Abbas Hamas 224.88.
(photo credit: AP)
Hamas leaders appeared to be divided Saturday over the meeting a day earlier in Ramallah between Palestinian Authority President Mahmoud Abbas and four senior Hamas representatives in the West Bank.
Meanwhile, Hamas and Islamic Jihad leaders in Gaza have gone into hiding for fear of being targeted by Israel in response to the ongoing rocket attacks from the Strip, local journalists told The Jerusalem Post. They said most of these leaders had stopped appearing in public or sleeping in their homes.
While some Hamas leaders welcomed the Ramallah meeting as a first step toward mending fences with Fatah, others criticized the four Hamas representatives, saying they did not consult with the organization's leadership in the Gaza Strip.
Abbas's aides, meanwhile, expressed deep satisfaction with the results of the talks, saying it was the first time since Hamas took over the Gaza Strip in June that a senior Hamas delegation had openly pledged allegiance to Abbas. The aides also said the meeting was a sign of increased divisions among Hamas leaders.
"Hamas looks positively at this meeting and considers it as a first step toward restoring Palestinian unity," said Hamas spokesman Ayman Taha. He said Abbas promised during the meeting to halt all security measures against Hamas figures and institutions in the West Bank.
"President Abbas promised to stop all the measures and to release Hamas detainees," Taha said. "He also made it clear that he's not opposed to dialogue with Hamas, but his condition for resuming talks is that Hamas relinquish control over the Gaza Strip. The meeting itself was very important because Abbas used to set pre-conditions for talking with Hamas."
Khalil al-Haya, a Hamas legislator in the Gaza Strip, welcomed the meeting as a first step toward instituting confidence measures between Fatah and Hamas. He expressed hope that Abbas and his Fatah-controlled PA security forces would stop their clampdown on Hamas in the West Bank.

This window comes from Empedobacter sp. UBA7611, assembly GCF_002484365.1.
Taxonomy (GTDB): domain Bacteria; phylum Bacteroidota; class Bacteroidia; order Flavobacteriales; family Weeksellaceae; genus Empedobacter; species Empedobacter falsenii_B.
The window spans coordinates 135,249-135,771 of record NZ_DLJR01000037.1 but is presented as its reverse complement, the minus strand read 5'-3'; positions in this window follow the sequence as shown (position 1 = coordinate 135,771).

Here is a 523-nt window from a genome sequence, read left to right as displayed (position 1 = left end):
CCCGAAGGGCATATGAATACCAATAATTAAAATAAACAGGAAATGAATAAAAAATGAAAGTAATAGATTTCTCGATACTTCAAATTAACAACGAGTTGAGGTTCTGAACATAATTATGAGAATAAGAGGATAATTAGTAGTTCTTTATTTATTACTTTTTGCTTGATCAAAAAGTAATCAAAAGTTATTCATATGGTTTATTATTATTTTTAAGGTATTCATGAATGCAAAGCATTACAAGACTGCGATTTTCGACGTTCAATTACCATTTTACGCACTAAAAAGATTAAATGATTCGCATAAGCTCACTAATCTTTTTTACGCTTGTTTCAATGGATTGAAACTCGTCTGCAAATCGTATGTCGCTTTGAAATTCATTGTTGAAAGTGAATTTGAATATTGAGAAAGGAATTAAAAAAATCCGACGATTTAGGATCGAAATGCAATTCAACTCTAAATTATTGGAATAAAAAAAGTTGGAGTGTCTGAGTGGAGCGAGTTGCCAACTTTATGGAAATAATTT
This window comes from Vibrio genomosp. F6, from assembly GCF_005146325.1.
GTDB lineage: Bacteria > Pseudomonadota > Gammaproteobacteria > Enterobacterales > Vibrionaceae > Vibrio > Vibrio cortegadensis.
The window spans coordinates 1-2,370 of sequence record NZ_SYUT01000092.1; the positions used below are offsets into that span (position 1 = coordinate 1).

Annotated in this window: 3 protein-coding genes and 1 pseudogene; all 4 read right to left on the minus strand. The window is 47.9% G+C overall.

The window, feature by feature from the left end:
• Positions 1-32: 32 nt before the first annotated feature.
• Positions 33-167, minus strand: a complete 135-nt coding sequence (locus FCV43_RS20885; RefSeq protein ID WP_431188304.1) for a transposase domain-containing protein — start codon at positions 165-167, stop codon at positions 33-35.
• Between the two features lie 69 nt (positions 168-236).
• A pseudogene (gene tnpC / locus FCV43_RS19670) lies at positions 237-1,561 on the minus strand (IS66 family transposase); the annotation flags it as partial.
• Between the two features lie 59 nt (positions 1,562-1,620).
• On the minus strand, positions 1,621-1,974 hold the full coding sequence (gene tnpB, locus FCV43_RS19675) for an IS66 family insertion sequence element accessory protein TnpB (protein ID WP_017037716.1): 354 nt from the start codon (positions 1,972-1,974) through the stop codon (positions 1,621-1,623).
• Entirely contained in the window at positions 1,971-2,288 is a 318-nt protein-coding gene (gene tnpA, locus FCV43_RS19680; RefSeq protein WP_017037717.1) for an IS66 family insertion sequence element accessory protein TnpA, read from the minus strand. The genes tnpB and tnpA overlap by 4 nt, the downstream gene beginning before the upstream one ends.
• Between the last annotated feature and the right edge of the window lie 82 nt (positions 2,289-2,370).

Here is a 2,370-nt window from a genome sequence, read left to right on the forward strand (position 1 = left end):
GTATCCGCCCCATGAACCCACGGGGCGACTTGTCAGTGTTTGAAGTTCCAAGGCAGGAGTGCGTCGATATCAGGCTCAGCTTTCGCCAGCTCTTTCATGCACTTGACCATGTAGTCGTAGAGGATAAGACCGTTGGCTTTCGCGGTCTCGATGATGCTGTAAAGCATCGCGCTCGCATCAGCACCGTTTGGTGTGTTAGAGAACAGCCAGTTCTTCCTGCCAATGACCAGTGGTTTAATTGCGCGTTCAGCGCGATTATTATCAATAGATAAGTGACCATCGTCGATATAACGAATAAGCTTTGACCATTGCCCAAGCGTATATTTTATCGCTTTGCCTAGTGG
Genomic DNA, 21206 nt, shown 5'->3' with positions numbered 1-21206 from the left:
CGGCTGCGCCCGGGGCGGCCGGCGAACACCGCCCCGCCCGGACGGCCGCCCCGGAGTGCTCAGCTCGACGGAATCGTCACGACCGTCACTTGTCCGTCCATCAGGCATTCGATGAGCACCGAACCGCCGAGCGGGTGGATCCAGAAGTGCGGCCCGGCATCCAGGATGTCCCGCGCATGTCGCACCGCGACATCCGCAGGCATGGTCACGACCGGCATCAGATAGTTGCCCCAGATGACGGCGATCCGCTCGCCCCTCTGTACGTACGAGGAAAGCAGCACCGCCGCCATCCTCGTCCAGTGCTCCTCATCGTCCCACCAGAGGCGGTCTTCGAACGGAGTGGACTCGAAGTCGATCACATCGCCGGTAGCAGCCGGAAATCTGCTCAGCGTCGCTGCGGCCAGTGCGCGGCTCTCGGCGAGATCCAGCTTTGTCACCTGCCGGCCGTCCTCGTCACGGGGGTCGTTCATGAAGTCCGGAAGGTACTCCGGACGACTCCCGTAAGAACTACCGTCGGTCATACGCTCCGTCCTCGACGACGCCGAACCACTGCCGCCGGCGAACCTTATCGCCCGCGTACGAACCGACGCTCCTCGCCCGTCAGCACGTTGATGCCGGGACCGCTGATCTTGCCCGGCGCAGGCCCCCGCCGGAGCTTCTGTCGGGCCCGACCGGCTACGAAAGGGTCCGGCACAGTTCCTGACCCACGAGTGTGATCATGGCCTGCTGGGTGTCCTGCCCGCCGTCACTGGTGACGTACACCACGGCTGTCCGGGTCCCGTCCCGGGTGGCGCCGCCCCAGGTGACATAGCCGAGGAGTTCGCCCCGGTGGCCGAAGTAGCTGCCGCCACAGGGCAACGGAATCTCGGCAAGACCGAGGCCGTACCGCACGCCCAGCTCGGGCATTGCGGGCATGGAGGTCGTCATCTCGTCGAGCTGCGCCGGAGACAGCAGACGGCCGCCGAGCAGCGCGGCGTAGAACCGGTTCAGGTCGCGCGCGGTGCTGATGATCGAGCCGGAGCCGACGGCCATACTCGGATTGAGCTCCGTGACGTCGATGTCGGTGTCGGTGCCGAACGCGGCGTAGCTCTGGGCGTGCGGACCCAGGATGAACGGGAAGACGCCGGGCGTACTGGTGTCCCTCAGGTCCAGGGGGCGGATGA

However, another Hamas spokesman, Sami Abu Zuhri, played down the significance of the talks. "This meeting has nothing do to with the talk about the resumption of talks between Fatah and Hamas," he said. "Abbas still hasn't changed his position and remains opposed to a dialogue with Hamas."
The four Hamas representatives who met with Abbas were Nasser Eddin al-Shaer, a former PA deputy prime minister and minister of education, Hussein Abu Kwaik, Faraj Abu Rumaneh and legislator Ayman Daraghmeh.
The four have been critical of Hamas's violent takeover of the Gaza Strip. In recent weeks they have also publicly condemned threats by some Hamas leaders to overthrow Abbas's government in the West Bank.
The meeting between Abbas and the Hamas representatives is also said to have enraged some top Fatah officials in the West Bank who are vehemently opposed to such contacts unless Hamas first cedes control over the Gaza Strip.
"This meeting does not help Fatah," complained one Fatah operative in Ramallah. "I don't know why President Abbas has changed his position. Until now he had been saying that he would never talk to Hamas before they hand back all the institutions they occupied in the Gaza Strip and end their violent coup."
At Friday's meeting, the Hamas representatives condemned the Hamas takeover of the Gaza Strip and voiced support for Abbas as the leader of the Palestinians, said Ahmed Abdel Rahman, a close aide to Abbas. He said the public stance of the four against the Hamas takeover had paved the way for the talks.
According to Abdel Rahman, Abbas stressed during the meeting that there would be no reconciliation between Fatah and Hamas before the latter ended its control of the Gaza Strip. "The president hasn't changed his policy," he added. "He made it clear that there would be no reconciliation with Hamas before they ended their coup."
Sources close to Hamas said this was not the first meeting of its kind between the two parties. "A quiet dialogue between Fatah and Hamas has been taking place for the past few months," they said. "These meetings are aimed at easing tensions between the two sides and preventing a further deterioration."